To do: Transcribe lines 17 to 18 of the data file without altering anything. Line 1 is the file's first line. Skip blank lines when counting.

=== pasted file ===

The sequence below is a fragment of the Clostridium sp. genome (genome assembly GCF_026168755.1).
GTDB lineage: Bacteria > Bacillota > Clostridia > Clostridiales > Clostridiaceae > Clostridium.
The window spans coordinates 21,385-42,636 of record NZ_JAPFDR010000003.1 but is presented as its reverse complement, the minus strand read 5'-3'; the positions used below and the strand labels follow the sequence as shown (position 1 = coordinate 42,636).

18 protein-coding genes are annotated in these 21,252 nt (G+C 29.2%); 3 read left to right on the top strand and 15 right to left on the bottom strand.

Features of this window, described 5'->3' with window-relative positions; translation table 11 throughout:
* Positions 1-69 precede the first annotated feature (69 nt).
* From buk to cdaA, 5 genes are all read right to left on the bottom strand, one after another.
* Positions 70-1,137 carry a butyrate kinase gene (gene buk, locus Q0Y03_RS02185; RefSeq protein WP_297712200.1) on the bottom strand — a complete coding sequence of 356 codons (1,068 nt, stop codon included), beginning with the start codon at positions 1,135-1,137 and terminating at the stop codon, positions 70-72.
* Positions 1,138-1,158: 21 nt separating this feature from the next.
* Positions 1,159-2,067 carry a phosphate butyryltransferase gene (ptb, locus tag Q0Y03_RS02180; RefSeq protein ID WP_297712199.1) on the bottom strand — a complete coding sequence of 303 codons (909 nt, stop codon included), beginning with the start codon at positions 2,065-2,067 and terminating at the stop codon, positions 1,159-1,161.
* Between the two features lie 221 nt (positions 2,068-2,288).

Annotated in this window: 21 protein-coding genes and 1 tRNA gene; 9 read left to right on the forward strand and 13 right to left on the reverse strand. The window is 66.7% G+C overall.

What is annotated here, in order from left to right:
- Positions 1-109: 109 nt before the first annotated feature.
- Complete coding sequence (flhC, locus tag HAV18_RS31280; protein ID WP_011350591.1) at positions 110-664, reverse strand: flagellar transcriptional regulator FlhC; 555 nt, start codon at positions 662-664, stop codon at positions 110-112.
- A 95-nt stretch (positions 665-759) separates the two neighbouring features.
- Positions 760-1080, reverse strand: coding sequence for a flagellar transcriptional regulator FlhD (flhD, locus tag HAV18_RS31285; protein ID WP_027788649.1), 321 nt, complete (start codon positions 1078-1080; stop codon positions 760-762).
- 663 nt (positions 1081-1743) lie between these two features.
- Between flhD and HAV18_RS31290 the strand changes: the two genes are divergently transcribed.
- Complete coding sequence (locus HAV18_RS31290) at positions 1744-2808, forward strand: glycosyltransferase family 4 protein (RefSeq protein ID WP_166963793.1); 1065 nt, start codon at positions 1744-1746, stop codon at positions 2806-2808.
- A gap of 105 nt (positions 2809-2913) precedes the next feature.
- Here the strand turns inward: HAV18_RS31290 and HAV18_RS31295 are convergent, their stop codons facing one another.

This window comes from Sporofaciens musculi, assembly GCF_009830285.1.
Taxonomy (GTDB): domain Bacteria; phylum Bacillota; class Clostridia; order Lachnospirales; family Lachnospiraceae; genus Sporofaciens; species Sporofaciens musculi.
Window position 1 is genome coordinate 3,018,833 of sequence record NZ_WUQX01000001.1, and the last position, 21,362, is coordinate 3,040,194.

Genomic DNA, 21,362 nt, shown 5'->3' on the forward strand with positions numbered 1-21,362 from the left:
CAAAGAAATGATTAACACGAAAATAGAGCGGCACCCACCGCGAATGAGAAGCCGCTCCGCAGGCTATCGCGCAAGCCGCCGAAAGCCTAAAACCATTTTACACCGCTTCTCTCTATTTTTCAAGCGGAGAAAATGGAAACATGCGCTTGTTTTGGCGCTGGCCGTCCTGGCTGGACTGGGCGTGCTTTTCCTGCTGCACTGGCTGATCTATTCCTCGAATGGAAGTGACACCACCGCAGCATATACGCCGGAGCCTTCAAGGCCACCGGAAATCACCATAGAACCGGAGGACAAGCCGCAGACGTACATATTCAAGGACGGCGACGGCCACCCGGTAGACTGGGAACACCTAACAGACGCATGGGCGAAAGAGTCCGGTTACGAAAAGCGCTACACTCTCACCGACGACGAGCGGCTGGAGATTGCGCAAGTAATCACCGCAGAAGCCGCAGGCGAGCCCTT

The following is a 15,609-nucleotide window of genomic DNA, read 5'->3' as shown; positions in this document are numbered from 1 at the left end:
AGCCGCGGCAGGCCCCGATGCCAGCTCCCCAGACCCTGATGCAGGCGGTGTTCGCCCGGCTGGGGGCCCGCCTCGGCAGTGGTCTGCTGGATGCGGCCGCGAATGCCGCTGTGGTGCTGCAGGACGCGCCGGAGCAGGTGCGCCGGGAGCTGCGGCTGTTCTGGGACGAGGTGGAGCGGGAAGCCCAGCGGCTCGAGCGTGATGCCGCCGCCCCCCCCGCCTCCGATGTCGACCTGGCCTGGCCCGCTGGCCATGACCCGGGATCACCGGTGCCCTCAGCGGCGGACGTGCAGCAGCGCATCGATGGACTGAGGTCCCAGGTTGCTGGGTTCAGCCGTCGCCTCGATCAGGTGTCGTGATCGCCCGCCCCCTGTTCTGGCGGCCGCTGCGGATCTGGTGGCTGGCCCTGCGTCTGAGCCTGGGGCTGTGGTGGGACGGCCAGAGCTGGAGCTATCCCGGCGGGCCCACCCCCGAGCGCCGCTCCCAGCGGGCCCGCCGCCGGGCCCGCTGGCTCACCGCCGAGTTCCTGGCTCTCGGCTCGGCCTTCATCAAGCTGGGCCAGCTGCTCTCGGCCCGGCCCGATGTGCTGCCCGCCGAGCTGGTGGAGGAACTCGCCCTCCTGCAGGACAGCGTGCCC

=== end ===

- Positions 760-1080, reverse strand: coding sequence for a flagellar transcriptional regulator FlhD (flhD, locus tag HAV18_RS31285; protein ID WP_027788649.1), 321 nt, complete (start codon positions 1078-1080; stop codon positions 760-762).
- 663 nt (positions 1081-1743) lie between these two features.